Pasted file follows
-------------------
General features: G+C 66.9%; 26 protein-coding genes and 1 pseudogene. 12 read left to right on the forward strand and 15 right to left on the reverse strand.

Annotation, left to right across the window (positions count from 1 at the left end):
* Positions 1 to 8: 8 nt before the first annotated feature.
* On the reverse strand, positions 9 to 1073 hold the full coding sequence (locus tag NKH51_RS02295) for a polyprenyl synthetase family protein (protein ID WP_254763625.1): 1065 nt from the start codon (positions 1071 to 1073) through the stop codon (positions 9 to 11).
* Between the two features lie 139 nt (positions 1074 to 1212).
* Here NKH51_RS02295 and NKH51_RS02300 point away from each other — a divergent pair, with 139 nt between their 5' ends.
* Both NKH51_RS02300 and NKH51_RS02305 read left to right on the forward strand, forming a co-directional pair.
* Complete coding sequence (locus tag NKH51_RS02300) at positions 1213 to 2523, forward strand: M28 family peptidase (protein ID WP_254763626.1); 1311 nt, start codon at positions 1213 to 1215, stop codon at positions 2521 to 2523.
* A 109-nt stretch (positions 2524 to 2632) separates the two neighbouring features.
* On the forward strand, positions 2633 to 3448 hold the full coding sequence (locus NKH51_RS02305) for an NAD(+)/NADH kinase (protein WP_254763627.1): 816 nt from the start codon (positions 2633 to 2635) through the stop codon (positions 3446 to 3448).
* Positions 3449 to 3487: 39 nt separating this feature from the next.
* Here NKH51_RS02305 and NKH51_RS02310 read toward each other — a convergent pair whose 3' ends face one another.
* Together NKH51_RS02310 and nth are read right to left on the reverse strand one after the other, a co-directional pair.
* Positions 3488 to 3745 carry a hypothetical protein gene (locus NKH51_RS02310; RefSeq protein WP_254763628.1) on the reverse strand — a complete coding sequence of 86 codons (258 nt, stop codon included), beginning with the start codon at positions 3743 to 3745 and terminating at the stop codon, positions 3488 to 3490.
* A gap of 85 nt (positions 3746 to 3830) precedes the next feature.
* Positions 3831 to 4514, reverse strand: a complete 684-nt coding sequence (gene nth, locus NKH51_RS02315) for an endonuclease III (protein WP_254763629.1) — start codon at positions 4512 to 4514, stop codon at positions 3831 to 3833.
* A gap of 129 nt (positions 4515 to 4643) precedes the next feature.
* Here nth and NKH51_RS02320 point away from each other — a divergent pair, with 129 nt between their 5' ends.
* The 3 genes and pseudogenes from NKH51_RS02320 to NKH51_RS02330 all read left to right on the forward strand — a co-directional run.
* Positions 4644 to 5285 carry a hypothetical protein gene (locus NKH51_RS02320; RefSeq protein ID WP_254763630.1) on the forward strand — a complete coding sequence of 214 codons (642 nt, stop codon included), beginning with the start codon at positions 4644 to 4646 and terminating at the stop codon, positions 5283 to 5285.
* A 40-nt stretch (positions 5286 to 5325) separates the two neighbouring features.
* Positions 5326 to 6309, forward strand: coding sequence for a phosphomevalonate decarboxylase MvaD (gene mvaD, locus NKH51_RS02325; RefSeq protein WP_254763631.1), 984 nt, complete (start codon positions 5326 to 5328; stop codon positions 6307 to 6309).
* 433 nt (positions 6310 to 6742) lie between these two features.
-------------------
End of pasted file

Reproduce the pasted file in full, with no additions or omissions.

General features: G+C 66.9%; 26 protein-coding genes and 1 pseudogene. 12 read left to right on the forward strand and 15 right to left on the reverse strand.

Annotation, left to right across the window (positions count from 1 at the left end):
* Positions 1 to 8: 8 nt before the first annotated feature.
* On the reverse strand, positions 9 to 1073 hold the full coding sequence (locus tag NKH51_RS02295) for a polyprenyl synthetase family protein (protein ID WP_254763625.1): 1065 nt from the start codon (positions 1071 to 1073) through the stop codon (positions 9 to 11).
* Between the two features lie 139 nt (positions 1074 to 1212).
* Here NKH51_RS02295 and NKH51_RS02300 point away from each other — a divergent pair, with 139 nt between their 5' ends.
* Both NKH51_RS02300 and NKH51_RS02305 read left to right on the forward strand, forming a co-directional pair.
* Complete coding sequence (locus tag NKH51_RS02300) at positions 1213 to 2523, forward strand: M28 family peptidase (protein ID WP_254763626.1); 1311 nt, start codon at positions 1213 to 1215, stop codon at positions 2521 to 2523.
* A 109-nt stretch (positions 2524 to 2632) separates the two neighbouring features.
* On the forward strand, positions 2633 to 3448 hold the full coding sequence (locus NKH51_RS02305) for an NAD(+)/NADH kinase (protein WP_254763627.1): 816 nt from the start codon (positions 2633 to 2635) through the stop codon (positions 3446 to 3448).
* Positions 3449 to 3487: 39 nt separating this feature from the next.
* Here NKH51_RS02305 and NKH51_RS02310 read toward each other — a convergent pair whose 3' ends face one another.
* Together NKH51_RS02310 and nth are read right to left on the reverse strand one after the other, a co-directional pair.
* Positions 3488 to 3745 carry a hypothetical protein gene (locus NKH51_RS02310; RefSeq protein WP_254763628.1) on the reverse strand — a complete coding sequence of 86 codons (258 nt, stop codon included), beginning with the start codon at positions 3743 to 3745 and terminating at the stop codon, positions 3488 to 3490.
* A gap of 85 nt (positions 3746 to 3830) precedes the next feature.
* Positions 3831 to 4514, reverse strand: a complete 684-nt coding sequence (gene nth, locus NKH51_RS02315) for an endonuclease III (protein WP_254763629.1) — start codon at positions 4512 to 4514, stop codon at positions 3831 to 3833.
* A gap of 129 nt (positions 4515 to 4643) precedes the next feature.
* Here nth and NKH51_RS02320 point away from each other — a divergent pair, with 129 nt between their 5' ends.
* The 3 genes and pseudogenes from NKH51_RS02320 to NKH51_RS02330 all read left to right on the forward strand — a co-directional run.
* Positions 4644 to 5285 carry a hypothetical protein gene (locus NKH51_RS02320; RefSeq protein ID WP_254763630.1) on the forward strand — a complete coding sequence of 214 codons (642 nt, stop codon included), beginning with the start codon at positions 4644 to 4646 and terminating at the stop codon, positions 5283 to 5285.
* A 40-nt stretch (positions 5286 to 5325) separates the two neighbouring features.
* Positions 5326 to 6309, forward strand: coding sequence for a phosphomevalonate decarboxylase MvaD (gene mvaD, locus NKH51_RS02325; RefSeq protein WP_254763631.1), 984 nt, complete (start codon positions 5326 to 5328; stop codon positions 6307 to 6309).
* 433 nt (positions 6310 to 6742) lie between these two features.